The giant otter generally lives in family groups of three to ten individuals, composed of a monogamous, breeding pair and their offspring born during previous years (2) (6). These groups rest, play, travel, fish and sleep together. Members of the group use communal latrines where they rub their faeces and urine into the earth with their paws, in order to advertise the group's residency (2) (6).
Breeding can take place throughout the year, although most young are born during the dry season. Litter size varies from one to six cubs, following a 64 to 72 day gestation (7). The new cubs are cared for by both the adults and older siblings. At two to three weeks the cubs are put in the water by the female, and at three to four months the cubs begin hunting and travelling with the family. The young are weaned at six months, and are efficient hunters by the age of ten months, although they remain with the family group for at least another year; sexual maturity is attained at age 2.5 years, after which many young adults disperse (2) (5) (6).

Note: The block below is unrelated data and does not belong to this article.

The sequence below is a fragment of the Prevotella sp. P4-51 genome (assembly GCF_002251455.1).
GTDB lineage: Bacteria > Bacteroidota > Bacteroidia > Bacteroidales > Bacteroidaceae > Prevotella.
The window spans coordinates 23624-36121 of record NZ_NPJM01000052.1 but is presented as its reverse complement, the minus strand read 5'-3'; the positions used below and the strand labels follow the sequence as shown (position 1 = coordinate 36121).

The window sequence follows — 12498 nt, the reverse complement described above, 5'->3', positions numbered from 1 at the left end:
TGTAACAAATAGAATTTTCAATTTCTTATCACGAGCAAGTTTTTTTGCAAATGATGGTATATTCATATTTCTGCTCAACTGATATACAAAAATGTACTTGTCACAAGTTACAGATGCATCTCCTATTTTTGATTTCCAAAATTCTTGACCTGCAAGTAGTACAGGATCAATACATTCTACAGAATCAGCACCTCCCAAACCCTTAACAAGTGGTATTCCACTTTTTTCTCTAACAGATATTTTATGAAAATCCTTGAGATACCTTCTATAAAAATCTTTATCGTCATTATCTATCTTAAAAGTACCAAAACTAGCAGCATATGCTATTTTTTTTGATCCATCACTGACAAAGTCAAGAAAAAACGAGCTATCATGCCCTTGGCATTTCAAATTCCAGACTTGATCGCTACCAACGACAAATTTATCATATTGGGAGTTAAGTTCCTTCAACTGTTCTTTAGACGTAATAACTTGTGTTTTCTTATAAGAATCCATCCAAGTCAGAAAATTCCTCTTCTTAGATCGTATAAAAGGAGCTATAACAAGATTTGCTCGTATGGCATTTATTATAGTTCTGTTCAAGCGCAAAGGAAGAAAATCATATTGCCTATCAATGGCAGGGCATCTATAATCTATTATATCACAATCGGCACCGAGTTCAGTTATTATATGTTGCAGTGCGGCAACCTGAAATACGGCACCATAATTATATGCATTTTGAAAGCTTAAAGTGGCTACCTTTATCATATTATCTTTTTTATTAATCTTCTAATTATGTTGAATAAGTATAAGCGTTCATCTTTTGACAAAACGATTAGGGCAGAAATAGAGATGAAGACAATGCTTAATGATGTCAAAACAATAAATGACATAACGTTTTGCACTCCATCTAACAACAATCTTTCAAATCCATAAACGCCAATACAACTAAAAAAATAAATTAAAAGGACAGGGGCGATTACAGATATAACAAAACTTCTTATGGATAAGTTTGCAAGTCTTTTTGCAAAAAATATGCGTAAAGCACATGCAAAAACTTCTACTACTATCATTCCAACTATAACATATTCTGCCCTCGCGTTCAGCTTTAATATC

The giant otter is diurnal. Although highly adapted to its amphibious lifestyle, and despite its clumsy appearance on land, giant otters may travel several hundreds of metres between areas of water (2) (6). The diet is composed almost exclusively of fish, but it is also known to eat caimans, anacondas, other snakes and even the occasional turtle (2) (6).